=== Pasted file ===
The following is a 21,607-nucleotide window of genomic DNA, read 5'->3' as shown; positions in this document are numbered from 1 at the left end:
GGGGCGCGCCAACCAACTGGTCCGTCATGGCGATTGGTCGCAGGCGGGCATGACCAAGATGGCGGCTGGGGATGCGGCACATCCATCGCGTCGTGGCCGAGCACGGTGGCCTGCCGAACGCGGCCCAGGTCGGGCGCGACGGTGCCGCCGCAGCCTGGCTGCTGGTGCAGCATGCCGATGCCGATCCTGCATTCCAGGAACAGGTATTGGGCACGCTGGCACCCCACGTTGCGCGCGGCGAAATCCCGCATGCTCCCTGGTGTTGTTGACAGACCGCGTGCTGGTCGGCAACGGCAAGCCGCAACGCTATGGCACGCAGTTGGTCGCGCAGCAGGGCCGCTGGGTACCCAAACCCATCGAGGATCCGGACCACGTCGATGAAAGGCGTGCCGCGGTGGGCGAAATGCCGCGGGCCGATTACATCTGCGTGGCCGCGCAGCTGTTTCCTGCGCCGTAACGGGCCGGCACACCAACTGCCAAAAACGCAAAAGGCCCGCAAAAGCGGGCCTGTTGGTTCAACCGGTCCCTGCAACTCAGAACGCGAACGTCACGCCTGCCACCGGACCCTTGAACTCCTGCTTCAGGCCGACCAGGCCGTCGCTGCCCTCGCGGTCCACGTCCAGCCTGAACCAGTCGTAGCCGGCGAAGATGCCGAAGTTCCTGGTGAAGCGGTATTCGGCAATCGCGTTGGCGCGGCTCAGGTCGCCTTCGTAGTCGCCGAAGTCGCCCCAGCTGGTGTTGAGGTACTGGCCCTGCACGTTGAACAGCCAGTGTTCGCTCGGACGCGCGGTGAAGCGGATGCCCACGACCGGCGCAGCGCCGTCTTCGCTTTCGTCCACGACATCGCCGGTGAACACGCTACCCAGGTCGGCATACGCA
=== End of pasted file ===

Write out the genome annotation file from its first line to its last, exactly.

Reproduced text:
The following is a 21,607-nucleotide window of genomic DNA, read 5'->3' as shown; positions in this document are numbered from 1 at the left end:
GGGGCGCGCCAACCAACTGGTCCGTCATGGCGATTGGTCGCAGGCGGGCATGACCAAGATGGCGGCTGGGGATGCGGCACATCCATCGCGTCGTGGCCGAGCACGGTGGCCTGCCGAACGCGGCCCAGGTCGGGCGCGACGGTGCCGCCGCAGCCTGGCTGCTGGTGCAGCATGCCGATGCCGATCCTGCATTCCAGGAACAGGTATTGGGCACGCTGGCACCCCACGTTGCGCGCGGCGAAATCCCGCATGCTCCCTGGTGTTGTTGACAGACCGCGTGCTGGTCGGCAACGGCAAGCCGCAACGCTATGGCACGCAGTTGGTCGCGCAGCAGGGCCGCTGGGTACCCAAACCCATCGAGGATCCGGACCACGTCGATGAAAGGCGTGCCGCGGTGGGCGAAATGCCGCGGGCCGATTACATCTGCGTGGCCGCGCAGCTGTTTCCTGCGCCGTAACGGGCCGGCACACCAACTGCCAAAAACGCAAAAGGCCCGCAAAAGCGGGCCTGTTGGTTCAACCGGTCCCTGCAACTCAGAACGCGAACGTCACGCCTGCCACCGGACCCTTGAACTCCTGCTTCAGGCCGACCAGGCCGTCGCTGCCCTCGCGGTCCACGTCCAGCCTGAACCAGTCGTAGCCGGCGAAGATGCCGAAGTTCCTGGTGAAGCGGTATTCGGCAATCGCGTTGGCGCGGCTCAGGTCGCCTTCGTAGTCGCCGAAGTCGCCCCAGCTGGTGTTGAGGTACTGGCCCTGCACGTTGAACAGCCAGTGTTCGCTCGGACGCGCGGTGAAGCGGATGCCCACGACCGGCGCAGCGCCGTCTTCGCTTTCGTCCACGACATCGCCGGTGAACACGCTACCCAGGTCGGCATACGCA